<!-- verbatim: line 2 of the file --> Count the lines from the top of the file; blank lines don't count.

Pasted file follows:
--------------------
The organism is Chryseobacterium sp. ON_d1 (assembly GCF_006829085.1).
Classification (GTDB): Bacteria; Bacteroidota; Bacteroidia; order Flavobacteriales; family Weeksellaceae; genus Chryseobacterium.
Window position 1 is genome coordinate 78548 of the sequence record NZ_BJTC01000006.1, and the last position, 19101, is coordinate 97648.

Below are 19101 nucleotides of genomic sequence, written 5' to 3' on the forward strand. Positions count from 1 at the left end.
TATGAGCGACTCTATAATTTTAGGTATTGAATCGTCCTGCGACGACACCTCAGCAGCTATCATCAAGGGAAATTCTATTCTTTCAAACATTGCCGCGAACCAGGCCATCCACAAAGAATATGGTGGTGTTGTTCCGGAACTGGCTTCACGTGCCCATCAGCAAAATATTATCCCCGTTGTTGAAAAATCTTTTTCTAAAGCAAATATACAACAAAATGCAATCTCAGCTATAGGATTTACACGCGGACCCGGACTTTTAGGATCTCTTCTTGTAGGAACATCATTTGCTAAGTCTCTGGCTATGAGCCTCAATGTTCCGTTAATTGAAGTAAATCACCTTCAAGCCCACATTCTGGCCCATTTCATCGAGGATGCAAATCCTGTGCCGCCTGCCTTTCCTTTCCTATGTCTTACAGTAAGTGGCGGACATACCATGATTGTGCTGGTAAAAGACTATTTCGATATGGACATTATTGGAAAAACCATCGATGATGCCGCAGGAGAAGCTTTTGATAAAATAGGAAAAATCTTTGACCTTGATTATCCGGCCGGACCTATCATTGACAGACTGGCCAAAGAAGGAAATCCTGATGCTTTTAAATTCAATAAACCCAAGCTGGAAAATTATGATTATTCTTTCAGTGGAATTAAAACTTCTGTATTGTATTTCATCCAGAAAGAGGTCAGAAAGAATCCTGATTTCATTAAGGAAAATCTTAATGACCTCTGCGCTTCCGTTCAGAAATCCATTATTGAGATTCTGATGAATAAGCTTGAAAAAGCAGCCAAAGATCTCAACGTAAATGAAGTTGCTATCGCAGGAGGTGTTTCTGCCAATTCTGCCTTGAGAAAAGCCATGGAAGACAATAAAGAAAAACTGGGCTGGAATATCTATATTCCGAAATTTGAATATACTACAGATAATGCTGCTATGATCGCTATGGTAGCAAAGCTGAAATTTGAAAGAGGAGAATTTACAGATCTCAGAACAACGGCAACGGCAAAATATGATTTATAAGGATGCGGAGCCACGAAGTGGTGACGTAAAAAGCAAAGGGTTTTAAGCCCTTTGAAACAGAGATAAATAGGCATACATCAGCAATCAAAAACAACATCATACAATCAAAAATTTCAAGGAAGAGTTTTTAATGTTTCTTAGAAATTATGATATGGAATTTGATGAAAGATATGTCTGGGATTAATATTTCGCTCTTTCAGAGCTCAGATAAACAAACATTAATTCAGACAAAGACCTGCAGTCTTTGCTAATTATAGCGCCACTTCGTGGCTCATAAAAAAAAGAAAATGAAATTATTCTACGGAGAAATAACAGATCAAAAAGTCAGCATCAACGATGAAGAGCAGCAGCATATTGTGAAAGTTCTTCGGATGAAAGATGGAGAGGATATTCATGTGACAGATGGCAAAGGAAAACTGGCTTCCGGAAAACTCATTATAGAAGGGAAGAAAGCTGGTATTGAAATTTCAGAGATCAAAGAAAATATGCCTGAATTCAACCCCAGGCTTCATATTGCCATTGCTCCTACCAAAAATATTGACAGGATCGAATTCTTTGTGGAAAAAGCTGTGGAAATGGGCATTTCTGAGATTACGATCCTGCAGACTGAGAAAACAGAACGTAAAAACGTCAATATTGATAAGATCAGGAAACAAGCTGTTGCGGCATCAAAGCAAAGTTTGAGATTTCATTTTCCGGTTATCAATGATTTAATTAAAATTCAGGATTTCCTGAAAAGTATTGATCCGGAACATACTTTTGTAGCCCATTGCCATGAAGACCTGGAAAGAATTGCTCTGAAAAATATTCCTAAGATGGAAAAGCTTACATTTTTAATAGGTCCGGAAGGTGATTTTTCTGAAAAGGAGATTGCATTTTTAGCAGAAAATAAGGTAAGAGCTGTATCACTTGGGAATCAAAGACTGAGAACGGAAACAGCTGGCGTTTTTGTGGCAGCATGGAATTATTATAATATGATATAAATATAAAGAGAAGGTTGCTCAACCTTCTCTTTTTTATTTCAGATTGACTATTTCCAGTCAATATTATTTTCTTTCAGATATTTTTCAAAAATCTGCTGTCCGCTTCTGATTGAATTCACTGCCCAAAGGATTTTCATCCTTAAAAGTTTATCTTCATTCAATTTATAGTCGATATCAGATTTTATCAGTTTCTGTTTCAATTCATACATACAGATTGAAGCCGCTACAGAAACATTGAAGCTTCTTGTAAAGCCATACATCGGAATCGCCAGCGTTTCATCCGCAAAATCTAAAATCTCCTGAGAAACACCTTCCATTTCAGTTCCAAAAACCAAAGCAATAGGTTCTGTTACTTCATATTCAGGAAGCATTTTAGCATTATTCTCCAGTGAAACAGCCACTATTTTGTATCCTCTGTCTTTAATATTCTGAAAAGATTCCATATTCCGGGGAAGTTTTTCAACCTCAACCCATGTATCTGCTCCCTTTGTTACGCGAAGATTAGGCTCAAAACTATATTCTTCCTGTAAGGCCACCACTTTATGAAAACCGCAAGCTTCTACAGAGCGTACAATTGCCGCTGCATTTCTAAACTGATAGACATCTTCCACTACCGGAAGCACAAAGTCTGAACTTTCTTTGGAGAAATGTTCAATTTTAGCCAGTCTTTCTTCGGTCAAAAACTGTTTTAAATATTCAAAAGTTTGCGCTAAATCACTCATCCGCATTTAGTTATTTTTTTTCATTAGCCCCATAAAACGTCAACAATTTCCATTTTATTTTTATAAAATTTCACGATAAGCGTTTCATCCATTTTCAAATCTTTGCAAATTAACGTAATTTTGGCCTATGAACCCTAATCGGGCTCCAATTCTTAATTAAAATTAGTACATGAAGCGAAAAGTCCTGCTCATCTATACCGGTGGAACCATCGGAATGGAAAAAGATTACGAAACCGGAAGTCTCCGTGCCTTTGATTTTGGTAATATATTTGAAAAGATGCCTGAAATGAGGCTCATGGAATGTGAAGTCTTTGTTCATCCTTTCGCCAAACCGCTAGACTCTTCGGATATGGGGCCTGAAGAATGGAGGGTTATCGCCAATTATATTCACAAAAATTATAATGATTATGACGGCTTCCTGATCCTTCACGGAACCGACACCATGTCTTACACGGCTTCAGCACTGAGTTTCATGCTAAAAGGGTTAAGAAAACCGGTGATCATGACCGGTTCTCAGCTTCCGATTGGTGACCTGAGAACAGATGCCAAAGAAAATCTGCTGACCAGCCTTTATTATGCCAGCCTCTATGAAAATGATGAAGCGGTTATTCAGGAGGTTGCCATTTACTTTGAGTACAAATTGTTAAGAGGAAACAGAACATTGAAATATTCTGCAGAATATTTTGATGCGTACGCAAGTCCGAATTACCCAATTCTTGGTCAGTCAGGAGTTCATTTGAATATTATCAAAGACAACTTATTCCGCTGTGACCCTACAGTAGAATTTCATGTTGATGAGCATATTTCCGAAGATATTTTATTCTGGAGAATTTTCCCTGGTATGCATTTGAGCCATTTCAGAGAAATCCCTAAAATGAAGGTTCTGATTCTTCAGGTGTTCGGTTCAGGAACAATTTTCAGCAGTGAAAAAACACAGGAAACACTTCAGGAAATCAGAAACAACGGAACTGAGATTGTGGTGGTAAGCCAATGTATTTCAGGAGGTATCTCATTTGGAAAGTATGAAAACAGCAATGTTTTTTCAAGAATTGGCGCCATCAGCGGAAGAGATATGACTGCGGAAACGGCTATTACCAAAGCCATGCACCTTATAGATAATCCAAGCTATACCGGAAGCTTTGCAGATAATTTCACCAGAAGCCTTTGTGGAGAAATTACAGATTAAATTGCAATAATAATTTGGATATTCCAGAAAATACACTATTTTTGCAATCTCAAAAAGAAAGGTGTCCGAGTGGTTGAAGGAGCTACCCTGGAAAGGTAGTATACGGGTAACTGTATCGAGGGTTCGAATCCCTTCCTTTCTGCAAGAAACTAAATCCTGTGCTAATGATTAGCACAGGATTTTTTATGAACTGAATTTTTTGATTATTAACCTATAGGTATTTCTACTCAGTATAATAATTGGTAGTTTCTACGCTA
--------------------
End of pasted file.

Classification (GTDB): Bacteria; Bacteroidota; Bacteroidia; order Flavobacteriales; family Weeksellaceae; genus Chryseobacterium.